Music in a nutshell

Welcome to the first part of Learn how to listen to classical music! Music from different eras sounds different. In this part, we will look at typical features of music created in various eras with music examples and information about composers and instruments.

Musical eras

Choose the era you wish to explore. We recommend going through the eras in chronological order – so that you can see how things that happened earlier influenced things that happened later!

1400-1600

Renaissance era

1600-1750

Baroque era

1750-1820

Classical era

1820-1910

Romantic era

1890-1920

Impressionism

1910-1930

Expressionism

Modern era

Elements of music

One way of learning about music is to study its elements: rhythm, melody, harmony, form, tonal colour and dynamics. Explore these elements here. Later, we will take a look at how these elements appear in music from different eras in history.

Rhythm

Rhythm is a part of our daily lives. We often talk about a sense of rhythm. We have weekly rhythms, our bodies have rhythm, and so does dancing and any other regular activity. Rhythm is often the element that makes us move or groove along to music.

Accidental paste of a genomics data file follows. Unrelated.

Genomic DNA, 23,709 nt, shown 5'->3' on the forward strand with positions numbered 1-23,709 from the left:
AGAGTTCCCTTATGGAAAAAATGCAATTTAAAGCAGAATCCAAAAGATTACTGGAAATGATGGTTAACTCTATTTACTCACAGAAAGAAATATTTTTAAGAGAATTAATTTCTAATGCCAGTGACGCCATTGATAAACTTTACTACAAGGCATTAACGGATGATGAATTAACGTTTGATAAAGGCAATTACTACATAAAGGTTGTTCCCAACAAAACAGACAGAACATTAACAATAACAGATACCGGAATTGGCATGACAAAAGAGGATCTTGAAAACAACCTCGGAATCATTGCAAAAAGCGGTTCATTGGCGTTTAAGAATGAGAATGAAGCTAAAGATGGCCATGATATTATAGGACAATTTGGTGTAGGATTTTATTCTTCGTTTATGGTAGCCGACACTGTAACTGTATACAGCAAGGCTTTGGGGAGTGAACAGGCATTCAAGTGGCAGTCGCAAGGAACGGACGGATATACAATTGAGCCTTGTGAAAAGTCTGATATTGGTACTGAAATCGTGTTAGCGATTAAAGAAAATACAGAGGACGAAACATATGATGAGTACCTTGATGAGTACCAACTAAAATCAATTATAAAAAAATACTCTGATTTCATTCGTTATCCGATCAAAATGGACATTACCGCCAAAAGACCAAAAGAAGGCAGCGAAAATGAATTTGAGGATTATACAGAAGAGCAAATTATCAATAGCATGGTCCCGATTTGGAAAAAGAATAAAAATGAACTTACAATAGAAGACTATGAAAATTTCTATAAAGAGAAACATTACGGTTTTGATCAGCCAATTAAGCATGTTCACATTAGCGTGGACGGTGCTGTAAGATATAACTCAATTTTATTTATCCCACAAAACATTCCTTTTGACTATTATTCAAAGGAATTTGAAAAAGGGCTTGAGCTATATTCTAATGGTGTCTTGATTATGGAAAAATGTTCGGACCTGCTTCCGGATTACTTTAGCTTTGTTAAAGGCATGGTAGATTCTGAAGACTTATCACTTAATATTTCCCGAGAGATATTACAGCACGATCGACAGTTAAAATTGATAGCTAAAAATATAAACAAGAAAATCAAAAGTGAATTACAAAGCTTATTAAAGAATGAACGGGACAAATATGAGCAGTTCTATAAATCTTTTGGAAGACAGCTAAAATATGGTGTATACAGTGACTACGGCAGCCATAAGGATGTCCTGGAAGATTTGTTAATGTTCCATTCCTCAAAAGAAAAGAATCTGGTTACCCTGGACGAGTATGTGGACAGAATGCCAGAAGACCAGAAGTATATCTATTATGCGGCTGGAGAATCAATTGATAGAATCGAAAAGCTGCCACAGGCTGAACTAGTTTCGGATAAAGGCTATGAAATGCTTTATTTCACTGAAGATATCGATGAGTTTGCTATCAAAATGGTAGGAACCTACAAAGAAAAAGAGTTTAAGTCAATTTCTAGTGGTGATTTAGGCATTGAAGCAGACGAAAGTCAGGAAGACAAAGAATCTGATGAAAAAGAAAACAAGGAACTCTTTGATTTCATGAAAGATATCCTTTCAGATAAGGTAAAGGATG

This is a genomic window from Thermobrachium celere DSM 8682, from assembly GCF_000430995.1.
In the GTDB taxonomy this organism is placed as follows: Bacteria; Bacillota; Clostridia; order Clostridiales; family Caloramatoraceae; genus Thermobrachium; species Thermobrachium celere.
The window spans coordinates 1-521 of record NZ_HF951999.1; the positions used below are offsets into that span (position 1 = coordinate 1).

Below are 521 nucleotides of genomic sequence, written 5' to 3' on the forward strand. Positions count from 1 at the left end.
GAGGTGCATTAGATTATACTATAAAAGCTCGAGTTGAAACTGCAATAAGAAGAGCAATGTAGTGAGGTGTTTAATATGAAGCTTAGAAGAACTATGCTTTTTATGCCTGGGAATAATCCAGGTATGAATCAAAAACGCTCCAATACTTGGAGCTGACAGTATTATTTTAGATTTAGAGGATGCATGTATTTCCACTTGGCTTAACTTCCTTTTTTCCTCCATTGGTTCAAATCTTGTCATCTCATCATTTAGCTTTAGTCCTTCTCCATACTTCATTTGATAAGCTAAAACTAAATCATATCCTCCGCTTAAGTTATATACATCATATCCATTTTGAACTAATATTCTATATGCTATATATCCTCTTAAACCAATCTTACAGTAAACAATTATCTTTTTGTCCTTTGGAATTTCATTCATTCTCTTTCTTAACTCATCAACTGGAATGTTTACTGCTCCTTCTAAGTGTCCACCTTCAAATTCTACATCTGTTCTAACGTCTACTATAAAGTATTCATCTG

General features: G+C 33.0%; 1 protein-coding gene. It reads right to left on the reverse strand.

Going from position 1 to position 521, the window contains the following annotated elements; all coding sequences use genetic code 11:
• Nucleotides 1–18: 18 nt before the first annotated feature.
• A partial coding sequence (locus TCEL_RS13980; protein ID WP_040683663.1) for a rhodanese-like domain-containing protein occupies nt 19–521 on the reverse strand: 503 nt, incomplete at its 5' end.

Melody

A melody may stick in your ear for an entire day. If we hum a familiar song, it is the melody that we are humming, and melodies have the ability to remind us of important moments.

 

Harmony

Harmony symbolises tranquillity and peaceful coexistence. In music, harmony is what we hear underlying the melody. Harmony can be discordant and tense. Often harmony sets up tensions that are then satisfyingly resolved.

 

Form

Our everyday life is full of forms, shapes and structures. We easily recognise things like shoes, vases or chairs on the basis of their form. If we hear the word ‘school’, we have a fairly good idea of what the building may look like. Musical compositions also have specific forms and structures.

 

Tonal colour

Our eyes are used to seeing colour. The sky in the morning is different from the sky at midday. A person’s face may be pale, bright or sombre. We can also say we perceive colours with our ears. Sometimes the key to a piece of music is whether it sounds bright, soft or dark.

Dynamics

We can be quiet, whisper, talk or shout. What we say changes in meaning as the volume changes. Changes in volume, known as dynamics, are among the most powerful and most expressive elements of music.